Here Comes The Sun – And Free Vitamin D
The sun’s been in short supply this Winter (ahem..what happened to Spring??) so it’s time to get out into the fresh air and soak up some rays this Summer. Government guidance suggests 10-15 of unprotected sun exposure to allow our skin to synthesise the sun’s UVB rays from cholesterol into the Vitamin D hormone. And what’s vitamin D good for? Bone health, muscle development, immune support and keeping at bay a host of health issues including heart disease, cancer, dementia, autoimmune diseases and types 2 diabetes.
I’ve used sunscreen on my face year-round since I was 25 (good advice from a dermatologist) and now I’ve got kids I’m even more obsessed. Nasty burns in childhood can contribute to skin cancer later in life – just one blistering sunburn can double your chances of developing melanoma later – so it’s something I take very seriously.
The experts seem to disagree on whether sunscreen interferes with vitamin D synthesis, but most of us may not apply liberally or frequently enough anyway, allowing the sun’s rays to its job regardless. But I certainly slather it on well before any redness rears its head.
Every year I add new brands to the arsenal – taking mental notes on texture, absorption, ease of applying (to a squirming child) and any potential eye-stinging.
My favourites for me (for my face, my body I use the same as the kids):
Vitamin D – what’s in it for me?
Vitamin D helps your body absorb and use calcium from your gut, which you need for strong bones, and it also helps maintain phosphorus, another bone-building mineral. Without Vitamin D, the body steals calcium from bones depositing it back into your bloodstream, increasing fractures and osteoporosis.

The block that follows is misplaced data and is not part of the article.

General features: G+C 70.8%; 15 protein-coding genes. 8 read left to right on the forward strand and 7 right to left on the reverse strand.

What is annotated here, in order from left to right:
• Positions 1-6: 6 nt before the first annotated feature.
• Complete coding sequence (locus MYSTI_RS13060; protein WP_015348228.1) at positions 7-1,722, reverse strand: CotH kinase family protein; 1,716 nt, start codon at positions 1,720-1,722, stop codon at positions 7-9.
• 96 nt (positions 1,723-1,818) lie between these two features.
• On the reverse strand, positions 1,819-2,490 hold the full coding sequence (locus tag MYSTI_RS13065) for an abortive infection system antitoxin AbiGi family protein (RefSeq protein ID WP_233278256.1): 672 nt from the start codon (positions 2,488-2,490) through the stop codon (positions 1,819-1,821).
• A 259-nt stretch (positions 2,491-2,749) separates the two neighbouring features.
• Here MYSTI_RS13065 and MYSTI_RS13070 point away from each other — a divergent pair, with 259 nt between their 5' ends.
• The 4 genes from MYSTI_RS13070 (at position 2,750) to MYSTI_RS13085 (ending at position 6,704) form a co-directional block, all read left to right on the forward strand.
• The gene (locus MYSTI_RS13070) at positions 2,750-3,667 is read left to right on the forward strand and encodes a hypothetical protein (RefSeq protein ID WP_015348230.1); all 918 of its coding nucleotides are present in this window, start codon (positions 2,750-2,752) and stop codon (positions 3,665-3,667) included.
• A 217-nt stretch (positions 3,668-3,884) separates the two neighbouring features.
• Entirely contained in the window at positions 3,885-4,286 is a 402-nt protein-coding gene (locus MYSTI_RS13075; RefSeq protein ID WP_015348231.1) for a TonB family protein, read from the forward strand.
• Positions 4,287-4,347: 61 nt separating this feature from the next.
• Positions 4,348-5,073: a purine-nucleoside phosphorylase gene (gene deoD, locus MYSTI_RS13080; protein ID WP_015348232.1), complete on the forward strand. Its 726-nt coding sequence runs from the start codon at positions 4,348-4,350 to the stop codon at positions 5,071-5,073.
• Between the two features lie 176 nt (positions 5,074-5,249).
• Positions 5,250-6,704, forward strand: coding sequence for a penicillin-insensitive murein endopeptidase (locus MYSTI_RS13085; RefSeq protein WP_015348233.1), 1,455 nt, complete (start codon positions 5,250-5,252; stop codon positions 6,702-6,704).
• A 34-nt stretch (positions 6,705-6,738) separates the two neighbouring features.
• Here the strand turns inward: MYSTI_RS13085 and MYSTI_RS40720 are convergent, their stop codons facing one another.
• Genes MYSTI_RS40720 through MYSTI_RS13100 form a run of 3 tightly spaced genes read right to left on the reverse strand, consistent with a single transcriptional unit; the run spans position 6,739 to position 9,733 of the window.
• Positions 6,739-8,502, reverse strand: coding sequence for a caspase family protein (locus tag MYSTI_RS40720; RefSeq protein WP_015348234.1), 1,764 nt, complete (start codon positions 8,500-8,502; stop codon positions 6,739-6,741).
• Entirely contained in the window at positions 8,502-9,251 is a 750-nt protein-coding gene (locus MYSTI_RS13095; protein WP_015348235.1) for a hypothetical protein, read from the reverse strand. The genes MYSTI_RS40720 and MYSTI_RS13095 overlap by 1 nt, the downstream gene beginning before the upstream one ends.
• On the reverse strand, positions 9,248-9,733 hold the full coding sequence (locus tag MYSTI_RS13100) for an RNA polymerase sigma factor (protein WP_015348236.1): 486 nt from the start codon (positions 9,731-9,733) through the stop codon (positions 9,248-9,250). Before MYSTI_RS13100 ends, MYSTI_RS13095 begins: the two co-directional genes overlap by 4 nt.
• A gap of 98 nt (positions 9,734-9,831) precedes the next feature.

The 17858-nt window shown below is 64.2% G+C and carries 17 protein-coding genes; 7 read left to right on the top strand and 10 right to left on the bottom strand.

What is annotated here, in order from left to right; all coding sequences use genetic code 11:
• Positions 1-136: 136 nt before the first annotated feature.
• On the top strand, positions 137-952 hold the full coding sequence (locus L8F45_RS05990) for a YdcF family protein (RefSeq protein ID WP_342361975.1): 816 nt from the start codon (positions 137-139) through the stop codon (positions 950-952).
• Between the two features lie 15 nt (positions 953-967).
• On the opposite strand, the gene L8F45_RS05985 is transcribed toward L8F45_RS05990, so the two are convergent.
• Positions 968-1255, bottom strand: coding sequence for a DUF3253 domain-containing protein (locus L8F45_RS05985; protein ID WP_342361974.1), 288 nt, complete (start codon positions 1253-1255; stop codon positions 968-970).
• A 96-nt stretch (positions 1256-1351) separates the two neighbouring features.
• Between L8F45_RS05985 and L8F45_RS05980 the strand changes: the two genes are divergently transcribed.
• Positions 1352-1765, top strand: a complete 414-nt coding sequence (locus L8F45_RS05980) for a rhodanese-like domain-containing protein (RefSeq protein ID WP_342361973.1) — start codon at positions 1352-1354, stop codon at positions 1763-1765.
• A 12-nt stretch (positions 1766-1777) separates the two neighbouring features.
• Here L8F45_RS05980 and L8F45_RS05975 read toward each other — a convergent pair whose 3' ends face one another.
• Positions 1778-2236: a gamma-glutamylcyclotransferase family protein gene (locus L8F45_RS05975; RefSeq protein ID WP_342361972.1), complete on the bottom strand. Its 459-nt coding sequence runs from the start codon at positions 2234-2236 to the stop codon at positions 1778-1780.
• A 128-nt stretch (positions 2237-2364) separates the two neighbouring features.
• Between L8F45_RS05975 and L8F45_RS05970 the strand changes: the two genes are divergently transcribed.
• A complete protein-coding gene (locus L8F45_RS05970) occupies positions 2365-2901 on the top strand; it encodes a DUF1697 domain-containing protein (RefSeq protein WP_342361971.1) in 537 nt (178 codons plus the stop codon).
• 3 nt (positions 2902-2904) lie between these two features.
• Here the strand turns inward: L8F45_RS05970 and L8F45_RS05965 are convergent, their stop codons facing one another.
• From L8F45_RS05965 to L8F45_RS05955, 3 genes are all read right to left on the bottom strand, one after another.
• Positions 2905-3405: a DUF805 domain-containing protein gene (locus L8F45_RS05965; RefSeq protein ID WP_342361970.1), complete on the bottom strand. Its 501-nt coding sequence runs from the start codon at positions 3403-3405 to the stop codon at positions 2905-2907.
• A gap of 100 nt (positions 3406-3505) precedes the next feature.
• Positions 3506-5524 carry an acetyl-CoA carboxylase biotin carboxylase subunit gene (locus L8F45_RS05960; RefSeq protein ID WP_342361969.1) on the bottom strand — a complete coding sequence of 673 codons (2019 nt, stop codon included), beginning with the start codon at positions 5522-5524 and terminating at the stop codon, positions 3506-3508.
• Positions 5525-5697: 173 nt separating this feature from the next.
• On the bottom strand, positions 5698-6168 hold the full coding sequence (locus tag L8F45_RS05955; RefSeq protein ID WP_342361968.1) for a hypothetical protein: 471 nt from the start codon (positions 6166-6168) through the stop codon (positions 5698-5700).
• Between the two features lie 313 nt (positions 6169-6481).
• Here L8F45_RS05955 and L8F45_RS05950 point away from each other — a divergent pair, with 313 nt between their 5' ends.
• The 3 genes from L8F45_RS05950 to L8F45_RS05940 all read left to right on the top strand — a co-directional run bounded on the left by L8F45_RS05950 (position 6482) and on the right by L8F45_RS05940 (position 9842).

More Efficient Immune System
Vitamin D has anti-inflammatory and immunoregulatory effects and can enhance the function of immune cells called T cells and macrophages.
Vitamin D3 or D2?
There are two types of vitamin D – D3 (cholecalciferol) and D2 (ergocalciferol). D3 is almost twice as effective at increasing blood levels and maintaining them.
Can I Eat My D3?
There aren’t many vitamin D rich foods to gorge on. Cod liver oil is abundant in D3, and you’ll find useful amounts of it in fatty fish like salmon, tuna, trout, mackerel. A little in beef liver and eggs too. Otherwise look for fortified foods, like breakfast cereals and spreads.
What Happens If I’m Deficient?
There are studies that link low vitamin D levels to heart disease, cancer, dementia, autoimmune diseases and type 2 diabetes. It can also affect your mood – if you’re feeling depressed you may need to get your vitamin D levels checked.
Are My Levels Age-Related?
If you’re over 65 you generate a quarter of the vitamin D that someone in their 20s does (combined with the fact that older adults are more likely to stay indoors for longer). As we age – particularly in menopausal women – bone breakdown rates overtake bone building. Research has shown that Lactoferrin may reduce signals that promote bone loss and boost signals that promote bone growth.(1)
Improved Muscle Function
Vitamin D is important for the normal development and growth of muscle fibres.
What About My Skin Tone?
Those with darker skin tones have higher melanin, so the skin is less able to make Vitamin D as it is. Consider a supplement.
Can I Really Stock Up on Sunshine?
Vitamin D is fat-soluble, meaning after sun exposure, your body can store it for weeks or months at a time. So that last burst of summer is worth absorbing to invest in your autumn!
A Word on Supplements
In the UK, the NHS advises adults and kids over the winter months to supplement with vitamin D. Look here for guidance on how much, but be aware that the recommended daily intake is centred around bone health, so can be low. Overdoing it though, can cause excess calcium to build up in the body, which can weaken bones and damage the kidneys and heart. The upper intake limit is 4000 IU for an adult.
Always seek medical advice from your clinician if you have any concerns.
(1) Naot D, Grey A, Reid IR, et al. Lactoferrin–a novel bone growth factor. Clin Med Res. 2005 May;3(2):93-101.